Posts Tagged ‘Mohamed Adel’

Bloggers tortured during detention

March 15, 2009

From Global Voices: Two bloggers were separately tortured in Egyptian State Security headquarters. One of them is now released, while the other has been receiving treatment in prison. /—/

Dia’ el Din Gad was arrested on 6 February , he is the runner of a blog called Sout Ghadeb (Angry Voice) where he used to write his views criticizing the Egyptian policy regarding Gaza. He also referred to President Hosni Mubarak as “Ehud Mubarak” – in a reference to Israeli Minister of Defence Ehud Barak.
Amnesty International who considers Gad a prisoner of conscience, mentioned in a recent statement that:

“During interrogation, SSI officers repeatedly threatened to torture and otherwise ill-treat him, and other detainees were apparently brought in front of him and tortured with electric shocks. He was kept constantly blindfolded and heard screams of people who, it appeared, were being tortured.
Dia’ el Din Gad was not beaten but verbally abused and told he would never be released. He was given no access to medical attention, despite a pre-existing condition which affects his breathing and for which he takes painkillers and other medication.”


Mohamed Adel released

March 13, 2009

From ANHRI: “The Arabic Network for Human Rights Information said the state security prosecution decided today [8 February] to release blogger Mohammed Adel nicknamed dead ” “after passing 110 days between kidnap, arrest and accusations at the hands of the state security in the case number 1414 for year 2008 with the Supreme State Security Court.

Mohammed Adel was kidnapped in 30 Nov 2008 from downtown on the hands of the state security and was arrested in an unknown place for a month before ANHRI knew he was at the headquarters of the state security in Madinat Nasr then he was arrested for another month. He was charged with following a banned group “the Muslim Brotherhood”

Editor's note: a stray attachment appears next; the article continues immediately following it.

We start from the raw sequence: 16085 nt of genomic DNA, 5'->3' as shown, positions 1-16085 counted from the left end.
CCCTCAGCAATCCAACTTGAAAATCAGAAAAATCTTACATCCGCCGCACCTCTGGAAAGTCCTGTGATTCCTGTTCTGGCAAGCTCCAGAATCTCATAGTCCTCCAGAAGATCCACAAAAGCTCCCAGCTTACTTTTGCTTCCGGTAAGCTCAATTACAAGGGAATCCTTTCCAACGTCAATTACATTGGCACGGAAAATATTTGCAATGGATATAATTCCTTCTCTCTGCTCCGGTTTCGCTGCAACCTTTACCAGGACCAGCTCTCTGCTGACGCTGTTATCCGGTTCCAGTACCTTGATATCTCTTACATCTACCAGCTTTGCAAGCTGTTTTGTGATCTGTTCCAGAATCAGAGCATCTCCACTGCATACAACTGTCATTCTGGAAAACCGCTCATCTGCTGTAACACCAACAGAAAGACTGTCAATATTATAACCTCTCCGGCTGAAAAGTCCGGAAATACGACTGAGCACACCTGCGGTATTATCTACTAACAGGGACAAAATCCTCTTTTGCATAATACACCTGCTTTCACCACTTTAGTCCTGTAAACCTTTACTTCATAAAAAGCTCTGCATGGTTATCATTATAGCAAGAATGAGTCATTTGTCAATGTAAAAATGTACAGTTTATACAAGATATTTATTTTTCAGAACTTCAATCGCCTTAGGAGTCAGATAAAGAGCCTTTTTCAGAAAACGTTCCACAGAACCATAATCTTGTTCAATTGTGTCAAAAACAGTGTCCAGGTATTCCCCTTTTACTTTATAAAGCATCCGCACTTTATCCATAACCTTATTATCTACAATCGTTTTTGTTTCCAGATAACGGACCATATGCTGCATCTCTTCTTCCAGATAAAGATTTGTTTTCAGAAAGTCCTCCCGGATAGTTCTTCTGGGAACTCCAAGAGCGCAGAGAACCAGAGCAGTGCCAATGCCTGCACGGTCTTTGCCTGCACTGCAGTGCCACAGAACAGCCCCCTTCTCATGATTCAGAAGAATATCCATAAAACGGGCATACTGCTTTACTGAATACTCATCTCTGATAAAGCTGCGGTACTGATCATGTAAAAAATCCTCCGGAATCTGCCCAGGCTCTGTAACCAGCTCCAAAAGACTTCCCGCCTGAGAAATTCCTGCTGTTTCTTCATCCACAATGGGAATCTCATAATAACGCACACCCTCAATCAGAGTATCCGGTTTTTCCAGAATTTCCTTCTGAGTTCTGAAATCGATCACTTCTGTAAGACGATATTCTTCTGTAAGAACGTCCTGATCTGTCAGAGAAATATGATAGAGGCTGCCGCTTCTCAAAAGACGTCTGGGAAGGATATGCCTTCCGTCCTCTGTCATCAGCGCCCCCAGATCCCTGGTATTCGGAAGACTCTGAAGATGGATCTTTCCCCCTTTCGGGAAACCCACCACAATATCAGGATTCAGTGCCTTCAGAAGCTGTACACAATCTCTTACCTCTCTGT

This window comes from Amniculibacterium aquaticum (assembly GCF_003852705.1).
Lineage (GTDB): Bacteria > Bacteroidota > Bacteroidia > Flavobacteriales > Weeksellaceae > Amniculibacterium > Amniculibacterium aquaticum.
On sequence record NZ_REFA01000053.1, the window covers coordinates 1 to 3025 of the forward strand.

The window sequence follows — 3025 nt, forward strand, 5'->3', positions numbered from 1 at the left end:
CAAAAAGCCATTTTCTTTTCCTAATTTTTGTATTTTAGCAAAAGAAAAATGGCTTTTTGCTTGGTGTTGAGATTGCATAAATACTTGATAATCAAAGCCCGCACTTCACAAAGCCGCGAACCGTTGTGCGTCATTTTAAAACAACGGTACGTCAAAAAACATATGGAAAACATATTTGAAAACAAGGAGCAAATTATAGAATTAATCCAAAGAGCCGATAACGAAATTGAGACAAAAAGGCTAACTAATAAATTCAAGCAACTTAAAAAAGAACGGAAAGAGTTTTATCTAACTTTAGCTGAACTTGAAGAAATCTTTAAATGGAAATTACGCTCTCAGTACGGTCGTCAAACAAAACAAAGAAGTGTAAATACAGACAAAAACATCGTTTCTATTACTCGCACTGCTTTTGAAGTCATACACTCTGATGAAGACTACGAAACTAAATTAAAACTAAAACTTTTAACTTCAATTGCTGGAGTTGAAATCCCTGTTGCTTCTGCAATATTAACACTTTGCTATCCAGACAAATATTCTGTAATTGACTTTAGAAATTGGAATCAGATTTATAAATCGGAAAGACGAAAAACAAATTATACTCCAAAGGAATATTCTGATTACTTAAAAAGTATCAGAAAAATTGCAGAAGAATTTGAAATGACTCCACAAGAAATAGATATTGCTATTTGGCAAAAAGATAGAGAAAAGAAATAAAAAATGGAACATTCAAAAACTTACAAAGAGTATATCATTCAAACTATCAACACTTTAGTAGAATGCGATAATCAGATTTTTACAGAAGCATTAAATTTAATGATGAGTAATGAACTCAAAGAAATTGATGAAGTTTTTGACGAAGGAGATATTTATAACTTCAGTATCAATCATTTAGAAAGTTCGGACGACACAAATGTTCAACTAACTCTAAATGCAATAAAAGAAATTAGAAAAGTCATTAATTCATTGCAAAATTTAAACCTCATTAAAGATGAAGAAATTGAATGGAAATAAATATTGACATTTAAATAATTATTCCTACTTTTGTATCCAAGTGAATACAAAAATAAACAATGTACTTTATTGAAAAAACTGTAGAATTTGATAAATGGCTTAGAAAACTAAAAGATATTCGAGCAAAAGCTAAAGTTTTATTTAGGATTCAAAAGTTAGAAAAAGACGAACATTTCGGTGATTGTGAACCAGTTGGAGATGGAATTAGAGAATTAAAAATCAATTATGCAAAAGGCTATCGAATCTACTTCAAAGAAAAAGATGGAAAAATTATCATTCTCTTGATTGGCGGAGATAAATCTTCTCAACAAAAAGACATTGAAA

Hoda Nasrallah, a lawyer with the legal aid unit in ANHRI, said in spite of the release decision, we will go on with the case against the minister of interior. The minister along with his aids kidnapped Adel and detained him in an illegal place. We will sue them until they learn to respect the law.

Mohamed Adel – detained since 20 November

February 17, 2009
Mohamed Adel

Mohamed Adel

The Daily News reports: “On Nov. 20, 2008, 20-year-old IT student and political activist Mohamed Adel was surrounded by a large group of men in plain clothing while he was sitting in a Downtown Cairo café, and bundled into a car. Rights NGO the Arab Network for Human Rights Information (ANHRI) suggested in a statement issued last year that the police had tapped Adel’s mobile phone and snatched him on his way to a meeting with a foreign journalist. A  formal arrest warrant was issued on Nov. 24 — four days after Adel’s disappearance. When Adel’s father, Adel Fahmy, went to see his son in Cairo’s Tora Prison on Dec. 8 — after receiving information that his son was being held there — prison authorities told him that “they were not at liberty to give him any information” about Adel and prevented Fahmy from seeing him.

According to RSF, Mohammed Adel makes clear his support for Hamas on his blog and openly criticises President Mubarak, accusing him of “being more concerned about the security of Israelis than of the Palestinian people”. The arrest confirm Egypt’s place among the 15 countries we list as ‘Internet Enemies’”, the worldwide press freedom organisation said. “When it comes to silencing a blogger, who by definition does not have a news organisation ready to publicly support him, the Egyptian authorities do not bother themselves with following the most basic rules of law”.

The Daily News reports that the first hearing of a case lodged against the Interior Minister on behalf of Adel has been adjorned by the Administrative Court until March 23. “The petition demands that Adel’s whereabouts, and the reason for his continued detention, be revealed. It also calls for LE 1 million in damages to be awarded to Adel for the financial and psychological harm caused by his detention.”